"Preferred" Walk On ?

"Preferred" Walk On ?

  • Read about some kid that signed as a "preferred walk on".

    What the heck kind of Orwellian double speak is this ?

    Either you are on scholarship or not ...otherwise, the view is always the same - scout team practice fodder.

    Someone enlighten me otherwise..

  • Discussion
  • Rules provide benefits to the limited number of PWO players. For example, PWO can attend and participate in fall practices whereas regular walk ons can not. At Illinois a Preferred Walk-on is guaranteed a spot on the team roster and he doesn’t have to go through an open tryout to participate in early Fall practices after classes begin. A recent examples include Clayton F., Donnie Navarro and Dom Stampley. Hardly chicken fodder.

    Furthermore, Illinois has had 3 PWO commit within the past 7 days. This is a necessary step to rebuilding a football program.

    This post was edited by mabprudence 10 months ago

  • mabprudence said... (original post)Rules provide benefits to the limited number of PWO players. For example, PWO can attend and participate in fall practices whereas regular walk ...

    Thanks.

    Sounds even more exploitative than the guys on scholarship playing without compensation. Not surprised that the NCAA sanctions this.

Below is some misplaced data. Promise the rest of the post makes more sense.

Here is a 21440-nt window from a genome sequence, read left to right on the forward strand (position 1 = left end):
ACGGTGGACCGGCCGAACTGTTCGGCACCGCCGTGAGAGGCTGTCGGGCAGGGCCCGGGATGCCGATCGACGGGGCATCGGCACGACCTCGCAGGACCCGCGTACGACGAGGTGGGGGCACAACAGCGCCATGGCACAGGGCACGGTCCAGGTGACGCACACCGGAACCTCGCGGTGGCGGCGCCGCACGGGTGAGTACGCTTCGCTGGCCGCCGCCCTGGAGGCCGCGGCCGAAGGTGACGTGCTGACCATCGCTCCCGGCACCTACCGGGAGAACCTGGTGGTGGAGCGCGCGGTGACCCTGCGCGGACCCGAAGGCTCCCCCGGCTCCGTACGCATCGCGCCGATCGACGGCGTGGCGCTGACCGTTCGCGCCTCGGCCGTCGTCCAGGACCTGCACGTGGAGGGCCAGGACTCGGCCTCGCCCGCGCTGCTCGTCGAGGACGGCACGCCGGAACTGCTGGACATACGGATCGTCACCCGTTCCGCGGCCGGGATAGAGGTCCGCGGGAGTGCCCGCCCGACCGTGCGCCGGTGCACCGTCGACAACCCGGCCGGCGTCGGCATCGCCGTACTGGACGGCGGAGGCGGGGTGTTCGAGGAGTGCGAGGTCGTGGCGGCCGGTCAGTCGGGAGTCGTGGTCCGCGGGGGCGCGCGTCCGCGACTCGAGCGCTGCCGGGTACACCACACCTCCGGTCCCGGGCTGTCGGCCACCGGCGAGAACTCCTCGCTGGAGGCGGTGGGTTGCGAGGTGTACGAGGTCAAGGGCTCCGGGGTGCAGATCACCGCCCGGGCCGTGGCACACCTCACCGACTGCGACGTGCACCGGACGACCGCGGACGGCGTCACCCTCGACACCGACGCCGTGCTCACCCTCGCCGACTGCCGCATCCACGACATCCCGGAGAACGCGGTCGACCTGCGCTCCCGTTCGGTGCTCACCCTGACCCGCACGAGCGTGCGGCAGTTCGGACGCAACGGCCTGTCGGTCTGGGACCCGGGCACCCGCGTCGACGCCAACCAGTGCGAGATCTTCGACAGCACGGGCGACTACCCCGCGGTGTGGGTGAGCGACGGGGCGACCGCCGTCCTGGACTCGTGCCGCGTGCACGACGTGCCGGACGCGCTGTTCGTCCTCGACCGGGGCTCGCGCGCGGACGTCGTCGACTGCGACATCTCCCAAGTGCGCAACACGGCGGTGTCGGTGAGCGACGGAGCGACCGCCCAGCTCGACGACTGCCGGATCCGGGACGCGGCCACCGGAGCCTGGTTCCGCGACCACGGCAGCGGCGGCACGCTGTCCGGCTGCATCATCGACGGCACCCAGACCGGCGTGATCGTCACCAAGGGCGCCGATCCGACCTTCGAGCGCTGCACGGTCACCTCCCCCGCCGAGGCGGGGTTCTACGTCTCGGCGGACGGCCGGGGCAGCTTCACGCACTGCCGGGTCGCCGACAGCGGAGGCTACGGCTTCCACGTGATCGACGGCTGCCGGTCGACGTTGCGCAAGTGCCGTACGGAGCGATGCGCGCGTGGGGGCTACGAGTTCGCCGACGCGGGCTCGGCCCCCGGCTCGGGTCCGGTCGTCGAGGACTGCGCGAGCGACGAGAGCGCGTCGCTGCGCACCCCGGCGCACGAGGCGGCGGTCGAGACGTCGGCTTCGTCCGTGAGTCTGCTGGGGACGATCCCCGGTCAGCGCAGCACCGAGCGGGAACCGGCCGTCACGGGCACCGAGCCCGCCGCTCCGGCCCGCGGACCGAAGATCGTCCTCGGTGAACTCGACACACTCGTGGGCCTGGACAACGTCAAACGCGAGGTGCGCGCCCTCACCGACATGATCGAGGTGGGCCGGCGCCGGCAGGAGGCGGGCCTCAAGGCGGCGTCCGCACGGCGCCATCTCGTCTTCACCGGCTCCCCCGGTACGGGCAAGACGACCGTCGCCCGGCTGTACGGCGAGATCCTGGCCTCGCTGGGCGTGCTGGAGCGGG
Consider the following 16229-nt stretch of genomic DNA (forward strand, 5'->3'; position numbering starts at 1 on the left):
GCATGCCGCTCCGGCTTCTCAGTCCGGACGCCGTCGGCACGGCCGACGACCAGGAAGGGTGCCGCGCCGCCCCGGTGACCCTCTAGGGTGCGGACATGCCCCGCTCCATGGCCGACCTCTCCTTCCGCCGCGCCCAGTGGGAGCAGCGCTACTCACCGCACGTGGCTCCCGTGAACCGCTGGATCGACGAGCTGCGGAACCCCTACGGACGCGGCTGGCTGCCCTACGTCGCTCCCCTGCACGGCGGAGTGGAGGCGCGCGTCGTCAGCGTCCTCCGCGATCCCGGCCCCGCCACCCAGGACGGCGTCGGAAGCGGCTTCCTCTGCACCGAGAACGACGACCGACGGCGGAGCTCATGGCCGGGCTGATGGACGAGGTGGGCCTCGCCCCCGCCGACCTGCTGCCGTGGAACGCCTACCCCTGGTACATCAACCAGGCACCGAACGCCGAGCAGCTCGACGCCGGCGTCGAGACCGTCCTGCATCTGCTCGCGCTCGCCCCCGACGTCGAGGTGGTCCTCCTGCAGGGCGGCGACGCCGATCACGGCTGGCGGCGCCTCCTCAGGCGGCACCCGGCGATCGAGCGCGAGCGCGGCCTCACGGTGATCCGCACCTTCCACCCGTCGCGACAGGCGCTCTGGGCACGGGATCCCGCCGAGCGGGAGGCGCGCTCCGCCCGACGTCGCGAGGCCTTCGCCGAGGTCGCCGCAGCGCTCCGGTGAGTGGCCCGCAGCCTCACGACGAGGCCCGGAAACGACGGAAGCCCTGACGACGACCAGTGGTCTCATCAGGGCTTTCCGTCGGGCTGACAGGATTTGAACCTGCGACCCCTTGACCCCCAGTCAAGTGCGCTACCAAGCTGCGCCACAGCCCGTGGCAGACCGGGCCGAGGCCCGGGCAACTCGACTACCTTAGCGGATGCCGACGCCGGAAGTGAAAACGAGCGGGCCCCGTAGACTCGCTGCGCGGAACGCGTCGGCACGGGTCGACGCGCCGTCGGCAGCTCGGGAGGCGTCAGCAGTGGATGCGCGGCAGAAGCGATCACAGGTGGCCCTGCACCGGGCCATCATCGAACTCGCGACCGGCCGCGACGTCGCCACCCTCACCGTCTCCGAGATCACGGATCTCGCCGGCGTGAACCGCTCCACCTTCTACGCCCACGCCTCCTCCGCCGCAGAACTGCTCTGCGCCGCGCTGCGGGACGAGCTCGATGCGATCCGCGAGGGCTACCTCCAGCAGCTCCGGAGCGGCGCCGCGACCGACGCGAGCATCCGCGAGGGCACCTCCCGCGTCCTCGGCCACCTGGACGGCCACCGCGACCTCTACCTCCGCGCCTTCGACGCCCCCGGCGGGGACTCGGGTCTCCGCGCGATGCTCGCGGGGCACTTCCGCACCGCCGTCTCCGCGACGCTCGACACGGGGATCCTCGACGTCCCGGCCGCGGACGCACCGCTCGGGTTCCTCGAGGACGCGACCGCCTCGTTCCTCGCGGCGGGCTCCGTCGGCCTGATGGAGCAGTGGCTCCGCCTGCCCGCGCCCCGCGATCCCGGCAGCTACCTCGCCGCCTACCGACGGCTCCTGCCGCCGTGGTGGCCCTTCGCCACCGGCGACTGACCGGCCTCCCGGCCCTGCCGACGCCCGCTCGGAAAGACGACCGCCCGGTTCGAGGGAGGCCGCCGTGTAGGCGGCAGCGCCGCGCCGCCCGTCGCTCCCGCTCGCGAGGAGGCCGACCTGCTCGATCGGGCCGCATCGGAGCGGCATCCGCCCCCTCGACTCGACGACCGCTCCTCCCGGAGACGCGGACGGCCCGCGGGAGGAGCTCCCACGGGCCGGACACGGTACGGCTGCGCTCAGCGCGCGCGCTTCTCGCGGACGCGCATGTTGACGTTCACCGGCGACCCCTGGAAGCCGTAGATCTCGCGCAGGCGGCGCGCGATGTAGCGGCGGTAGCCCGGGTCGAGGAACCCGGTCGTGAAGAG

• I know! How dare the University give guys the chance to play football! I wonder how they twist their arms and force them to come to Illinois or elsewhere.

  • They have several career advantages. They will get the chance to play, learn from coaches, make contacts, and use this to their advantage in the work world.
    Don’t PWO’s get to eat at team table?

    Walk on’s don’t practice with the team in the fall?

    This post was edited by SWIllini 10 months ago

  • I understand NCAA stupid rules on walk-on meals to be: if walk-on purchased meal tickets, then he pays the difference between student meal cost and training table cost. I believe walk-on get practice snacks and beverages.

    However I'm not really sure if rules still apply, but I recall a few years ago Rich Rodriguez was the most outspoken HC on the issue.

  • I remember practice having to end early enough so that the walkons that lived in the dorm would have time to get back to the residence hall in time for dinner because they could not eat at the training table.

  • jeffjanulis said... (original post)Read about some kid that signed as a "preferred walk on".What the heck kind of Orwellian double speak is this ?Either you are on schol...

    PWO offered scholarship when one becomes available.

  • I applaud all of the signees who choose Illinois; however, let's give the PWO's a little notoriety and thanks.